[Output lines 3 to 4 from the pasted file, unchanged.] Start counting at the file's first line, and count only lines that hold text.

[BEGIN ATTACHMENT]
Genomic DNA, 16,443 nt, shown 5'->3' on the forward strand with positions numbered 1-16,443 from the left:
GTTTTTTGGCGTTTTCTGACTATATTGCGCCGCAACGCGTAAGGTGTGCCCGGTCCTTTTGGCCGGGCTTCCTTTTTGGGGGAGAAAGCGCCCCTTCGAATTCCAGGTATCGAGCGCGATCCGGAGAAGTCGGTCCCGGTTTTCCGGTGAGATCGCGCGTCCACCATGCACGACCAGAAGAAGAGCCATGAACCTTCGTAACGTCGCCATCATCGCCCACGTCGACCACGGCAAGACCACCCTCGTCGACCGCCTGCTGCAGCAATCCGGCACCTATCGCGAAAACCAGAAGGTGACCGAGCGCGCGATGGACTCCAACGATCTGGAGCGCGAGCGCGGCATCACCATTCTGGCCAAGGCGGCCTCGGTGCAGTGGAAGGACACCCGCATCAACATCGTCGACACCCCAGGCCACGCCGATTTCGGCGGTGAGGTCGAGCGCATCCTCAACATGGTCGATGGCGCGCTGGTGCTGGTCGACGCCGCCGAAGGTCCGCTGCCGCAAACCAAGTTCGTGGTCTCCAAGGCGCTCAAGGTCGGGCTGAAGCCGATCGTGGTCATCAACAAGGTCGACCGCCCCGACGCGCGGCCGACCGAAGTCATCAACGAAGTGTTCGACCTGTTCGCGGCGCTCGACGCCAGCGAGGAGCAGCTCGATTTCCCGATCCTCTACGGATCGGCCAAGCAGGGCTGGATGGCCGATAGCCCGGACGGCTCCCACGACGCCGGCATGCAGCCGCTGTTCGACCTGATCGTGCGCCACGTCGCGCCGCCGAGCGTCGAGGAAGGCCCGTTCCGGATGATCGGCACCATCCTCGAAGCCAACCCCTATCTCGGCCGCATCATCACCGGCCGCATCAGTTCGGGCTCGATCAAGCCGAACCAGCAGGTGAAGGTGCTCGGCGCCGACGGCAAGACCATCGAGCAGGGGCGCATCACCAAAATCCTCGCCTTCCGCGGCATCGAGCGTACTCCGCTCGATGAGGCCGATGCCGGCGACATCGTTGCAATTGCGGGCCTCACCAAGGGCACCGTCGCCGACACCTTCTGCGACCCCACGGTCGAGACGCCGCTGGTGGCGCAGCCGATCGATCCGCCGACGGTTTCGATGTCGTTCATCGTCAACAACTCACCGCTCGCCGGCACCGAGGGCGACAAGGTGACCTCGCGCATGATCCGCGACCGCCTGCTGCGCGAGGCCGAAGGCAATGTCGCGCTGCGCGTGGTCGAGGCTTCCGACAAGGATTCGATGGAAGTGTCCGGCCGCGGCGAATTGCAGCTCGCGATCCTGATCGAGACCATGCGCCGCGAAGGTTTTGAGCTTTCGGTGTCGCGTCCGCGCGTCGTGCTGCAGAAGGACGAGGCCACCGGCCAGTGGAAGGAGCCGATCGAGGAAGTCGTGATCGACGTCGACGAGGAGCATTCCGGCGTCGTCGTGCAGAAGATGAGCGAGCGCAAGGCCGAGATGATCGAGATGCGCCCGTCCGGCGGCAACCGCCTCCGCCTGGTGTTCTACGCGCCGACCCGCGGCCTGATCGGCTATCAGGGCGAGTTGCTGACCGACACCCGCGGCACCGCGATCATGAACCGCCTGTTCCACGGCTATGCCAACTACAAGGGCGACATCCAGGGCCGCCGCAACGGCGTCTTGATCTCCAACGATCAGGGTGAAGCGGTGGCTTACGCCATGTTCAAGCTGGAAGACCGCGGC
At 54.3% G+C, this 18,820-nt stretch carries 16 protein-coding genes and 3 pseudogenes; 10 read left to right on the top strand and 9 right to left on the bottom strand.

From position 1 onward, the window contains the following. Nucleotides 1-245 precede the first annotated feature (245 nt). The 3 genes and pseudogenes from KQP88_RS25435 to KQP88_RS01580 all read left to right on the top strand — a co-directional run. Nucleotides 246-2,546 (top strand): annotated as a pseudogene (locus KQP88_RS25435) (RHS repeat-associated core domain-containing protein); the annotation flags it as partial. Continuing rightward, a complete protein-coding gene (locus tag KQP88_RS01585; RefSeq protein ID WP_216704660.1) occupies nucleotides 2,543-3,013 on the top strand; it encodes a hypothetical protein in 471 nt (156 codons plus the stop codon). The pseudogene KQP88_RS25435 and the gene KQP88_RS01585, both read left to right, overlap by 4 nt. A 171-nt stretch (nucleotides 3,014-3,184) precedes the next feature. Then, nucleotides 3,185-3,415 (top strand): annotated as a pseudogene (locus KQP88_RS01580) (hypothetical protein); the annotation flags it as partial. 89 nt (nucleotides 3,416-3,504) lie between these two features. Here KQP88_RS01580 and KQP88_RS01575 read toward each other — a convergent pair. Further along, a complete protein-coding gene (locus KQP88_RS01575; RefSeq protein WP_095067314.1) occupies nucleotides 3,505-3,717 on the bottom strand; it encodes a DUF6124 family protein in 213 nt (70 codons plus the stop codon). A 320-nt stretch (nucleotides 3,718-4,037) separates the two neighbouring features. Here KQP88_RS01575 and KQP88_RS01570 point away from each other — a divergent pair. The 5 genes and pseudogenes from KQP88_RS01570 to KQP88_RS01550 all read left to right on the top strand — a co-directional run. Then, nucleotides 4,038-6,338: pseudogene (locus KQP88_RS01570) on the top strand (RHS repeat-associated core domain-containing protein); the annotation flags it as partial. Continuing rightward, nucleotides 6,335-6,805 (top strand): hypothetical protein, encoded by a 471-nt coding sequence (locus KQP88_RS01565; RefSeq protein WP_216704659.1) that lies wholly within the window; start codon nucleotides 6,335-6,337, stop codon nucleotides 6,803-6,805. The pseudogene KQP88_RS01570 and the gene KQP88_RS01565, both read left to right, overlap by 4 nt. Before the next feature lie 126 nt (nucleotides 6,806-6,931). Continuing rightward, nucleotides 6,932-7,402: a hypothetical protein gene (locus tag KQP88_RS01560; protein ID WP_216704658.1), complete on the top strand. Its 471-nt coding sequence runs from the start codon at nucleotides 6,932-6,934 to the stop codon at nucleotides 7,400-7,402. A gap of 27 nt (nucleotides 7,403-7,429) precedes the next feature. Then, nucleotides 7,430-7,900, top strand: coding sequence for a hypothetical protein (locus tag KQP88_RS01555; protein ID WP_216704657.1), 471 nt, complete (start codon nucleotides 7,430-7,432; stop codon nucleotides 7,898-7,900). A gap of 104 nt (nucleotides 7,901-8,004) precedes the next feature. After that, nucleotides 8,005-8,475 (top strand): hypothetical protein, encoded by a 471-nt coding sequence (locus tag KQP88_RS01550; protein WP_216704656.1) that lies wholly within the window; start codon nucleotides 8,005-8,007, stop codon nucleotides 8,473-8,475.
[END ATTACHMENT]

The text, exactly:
At 54.3% G+C, this 18,820-nt stretch carries 16 protein-coding genes and 3 pseudogenes; 10 read left to right on the top strand and 9 right to left on the bottom strand.

From position 1 onward, the window contains the following. Nucleotides 1-245 precede the first annotated feature (245 nt). The 3 genes and pseudogenes from KQP88_RS25435 to KQP88_RS01580 all read left to right on the top strand — a co-directional run. Nucleotides 246-2,546 (top strand): annotated as a pseudogene (locus KQP88_RS25435) (RHS repeat-associated core domain-containing protein); the annotation flags it as partial. Continuing rightward, a complete protein-coding gene (locus tag KQP88_RS01585; RefSeq protein ID WP_216704660.1) occupies nucleotides 2,543-3,013 on the top strand; it encodes a hypothetical protein in 471 nt (156 codons plus the stop codon). The pseudogene KQP88_RS25435 and the gene KQP88_RS01585, both read left to right, overlap by 4 nt. A 171-nt stretch (nucleotides 3,014-3,184) precedes the next feature. Then, nucleotides 3,185-3,415 (top strand): annotated as a pseudogene (locus KQP88_RS01580) (hypothetical protein); the annotation flags it as partial. 89 nt (nucleotides 3,416-3,504) lie between these two features. Here KQP88_RS01580 and KQP88_RS01575 read toward each other — a convergent pair. Further along, a complete protein-coding gene (locus KQP88_RS01575; RefSeq protein WP_095067314.1) occupies nucleotides 3,505-3,717 on the bottom strand; it encodes a DUF6124 family protein in 213 nt (70 codons plus the stop codon). A 320-nt stretch (nucleotides 3,718-4,037) separates the two neighbouring features. Here KQP88_RS01575 and KQP88_RS01570 point away from each other — a divergent pair. The 5 genes and pseudogenes from KQP88_RS01570 to KQP88_RS01550 all read left to right on the top strand — a co-directional run. Then, nucleotides 4,038-6,338: pseudogene (locus KQP88_RS01570) on the top strand (RHS repeat-associated core domain-containing protein); the annotation flags it as partial. Continuing rightward, nucleotides 6,335-6,805 (top strand): hypothetical protein, encoded by a 471-nt coding sequence (locus KQP88_RS01565; RefSeq protein WP_216704659.1) that lies wholly within the window; start codon nucleotides 6,335-6,337, stop codon nucleotides 6,803-6,805. The pseudogene KQP88_RS01570 and the gene KQP88_RS01565, both read left to right, overlap by 4 nt. Before the next feature lie 126 nt (nucleotides 6,806-6,931). Continuing rightward, nucleotides 6,932-7,402: a hypothetical protein gene (locus tag KQP88_RS01560; protein ID WP_216704658.1), complete on the top strand. Its 471-nt coding sequence runs from the start codon at nucleotides 6,932-6,934 to the stop codon at nucleotides 7,400-7,402. A gap of 27 nt (nucleotides 7,403-7,429) precedes the next feature. Then, nucleotides 7,430-7,900, top strand: coding sequence for a hypothetical protein (locus tag KQP88_RS01555; protein ID WP_216704657.1), 471 nt, complete (start codon nucleotides 7,430-7,432; stop codon nucleotides 7,898-7,900). A gap of 104 nt (nucleotides 7,901-8,004) precedes the next feature. After that, nucleotides 8,005-8,475 (top strand): hypothetical protein, encoded by a 471-nt coding sequence (locus tag KQP88_RS01550; protein WP_216704656.1) that lies wholly within the window; start codon nucleotides 8,005-8,007, stop codon nucleotides 8,473-8,475.